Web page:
Nicklas Lidstrom

Nicklas Lidstrom is just a wonderful hockey player. If you ever had a chance to watch him live, or even just watching a Wings game on TV, you were wise to try watching Lidstrom instead of the puck every time #5 was out on the ice. He as so flawless in his positioning and his execution that you learned so much about the game simply by observation. There have been a lot of hockey superstars over the years, but you can not say this about many of them.

Unlike early in his career, Lidstrom got a lot of long over due praise and ink in the second half of his career.  As Lidstrom's career has concluded, I do find it interesting that there is a growing movement to crown Lidstrom as the second greatest defenseman of all time, behind the incomparable Bobby Orr, of course.

Now traditionally the "2nd best" label goes to Montreal great Doug Harvey, with real old timer Eddie Shore also ranked right up there. More modern contenders include Larry RobinsonDenis PotvinRaymond Bourque, andPaul CoffeyViacheslav FetisovRed Kelly and Dit Clapper also deserve mention.

Lidstrom vs Harvey

How can we compare Harvey - a throwback from the 1950s, an era of hockey that is so foreign to hockey now - to Lidstrom? Not too many of us can. But Scotty Bowman, who coached both of them, definitely can. He basically refused to pick, calling them equals from very different eras.

"It's hard to compare them in a way because they played in vastly different eras. I coached Harvey in St. Louis before Nick Lidstrom was born," Bowman told "But the two most common denominators between those two was that it was very seldom either one got caught up ice. Their passing skills were so terrific. Their first pass. 

"If you charted a hockey game and you wrote down where the puck went every time those two touched it, it usually went on another teammate's stick unless they were killing a penalty. Their positioning and that sixth sense to be aware of what's going on ... they made a lot of partners looked pretty good."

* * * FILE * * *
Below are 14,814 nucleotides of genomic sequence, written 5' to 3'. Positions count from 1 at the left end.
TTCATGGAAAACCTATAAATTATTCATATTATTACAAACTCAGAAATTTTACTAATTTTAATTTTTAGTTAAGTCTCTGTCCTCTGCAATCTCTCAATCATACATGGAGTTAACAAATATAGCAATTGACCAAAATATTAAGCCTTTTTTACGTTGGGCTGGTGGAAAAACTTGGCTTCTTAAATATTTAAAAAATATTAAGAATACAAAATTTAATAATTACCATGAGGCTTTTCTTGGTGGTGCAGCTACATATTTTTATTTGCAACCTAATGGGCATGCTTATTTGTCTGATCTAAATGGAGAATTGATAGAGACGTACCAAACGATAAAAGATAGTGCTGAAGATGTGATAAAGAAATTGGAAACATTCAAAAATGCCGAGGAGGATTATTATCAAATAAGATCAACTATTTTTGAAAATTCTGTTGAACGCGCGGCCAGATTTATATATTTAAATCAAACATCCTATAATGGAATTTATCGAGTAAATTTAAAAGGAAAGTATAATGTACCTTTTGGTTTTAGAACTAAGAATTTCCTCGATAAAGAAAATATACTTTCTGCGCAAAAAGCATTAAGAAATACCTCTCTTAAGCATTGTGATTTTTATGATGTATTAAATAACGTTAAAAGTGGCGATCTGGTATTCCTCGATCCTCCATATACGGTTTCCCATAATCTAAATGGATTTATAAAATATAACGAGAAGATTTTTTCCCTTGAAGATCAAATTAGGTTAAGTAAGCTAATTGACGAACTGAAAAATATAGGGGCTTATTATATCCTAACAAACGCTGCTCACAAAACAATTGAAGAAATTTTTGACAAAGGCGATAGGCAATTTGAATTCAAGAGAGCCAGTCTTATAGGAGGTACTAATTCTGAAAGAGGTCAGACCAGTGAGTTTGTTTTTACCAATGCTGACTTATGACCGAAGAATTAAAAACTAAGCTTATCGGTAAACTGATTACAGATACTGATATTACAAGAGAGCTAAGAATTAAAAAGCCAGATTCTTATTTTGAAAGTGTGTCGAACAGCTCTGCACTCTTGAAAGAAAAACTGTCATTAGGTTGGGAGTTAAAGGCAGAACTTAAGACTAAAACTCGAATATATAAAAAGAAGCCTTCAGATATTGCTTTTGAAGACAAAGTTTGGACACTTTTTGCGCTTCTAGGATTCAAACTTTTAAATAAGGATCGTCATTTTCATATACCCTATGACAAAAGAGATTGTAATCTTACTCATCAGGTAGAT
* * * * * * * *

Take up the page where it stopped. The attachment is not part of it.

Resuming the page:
"The thing about the two of them and how they could play the point, they both could get the puck through," Bowman continued. "Both were terrific quarterbacks on the power play; they controlled the puck." 

The one area I think Lidstrom has Harvey beat is consistency. Lidstrom has been extremely good, albeit somewhat quietly early on, right from day one. He's always been a flawless defender and a top offensive producer. He's always been a real key to the Detroit Red Wings success in the 1990s and 2000s. 

Harvey was much more enigmatic. Because of his unworldly composure on the ice, many fans and newspapermen of the 1950s accused Doug of being lazy and frustrating. One night he would be the best player on the ice, and in the next two or three games he would blend in. Perhaps that is just Montreal for you, but Nicklas Lidstrom never had any periods of criticism like Harvey did. 

There is no doubt in my mind that Lidstrom is the greatest defenseman of his generation, and a very comparable player to Harvey in terms of style and legacy. I am completely comfortable with either player being considered better. Fact is, there is not much to choose from.

What about Ray Bourque?

If there is one player would could trump either Harvey or Lidstrom, it would be Ray Bourque. He is another carbon copy of each, and, unlike Harvey, basically from the same era as Lidstrom. So with that in mind, who was better, Bourque vs Lidstrom?

First, I'm really high on that comparison because they played very similar styles. Perhaps Bourque was a bit more flashy offensively, but he played in an era that demanded it, but otherwise both are near perfect defenders. Bourque might have been a little more emphatic in his physical game, too, but it is a marginal argument.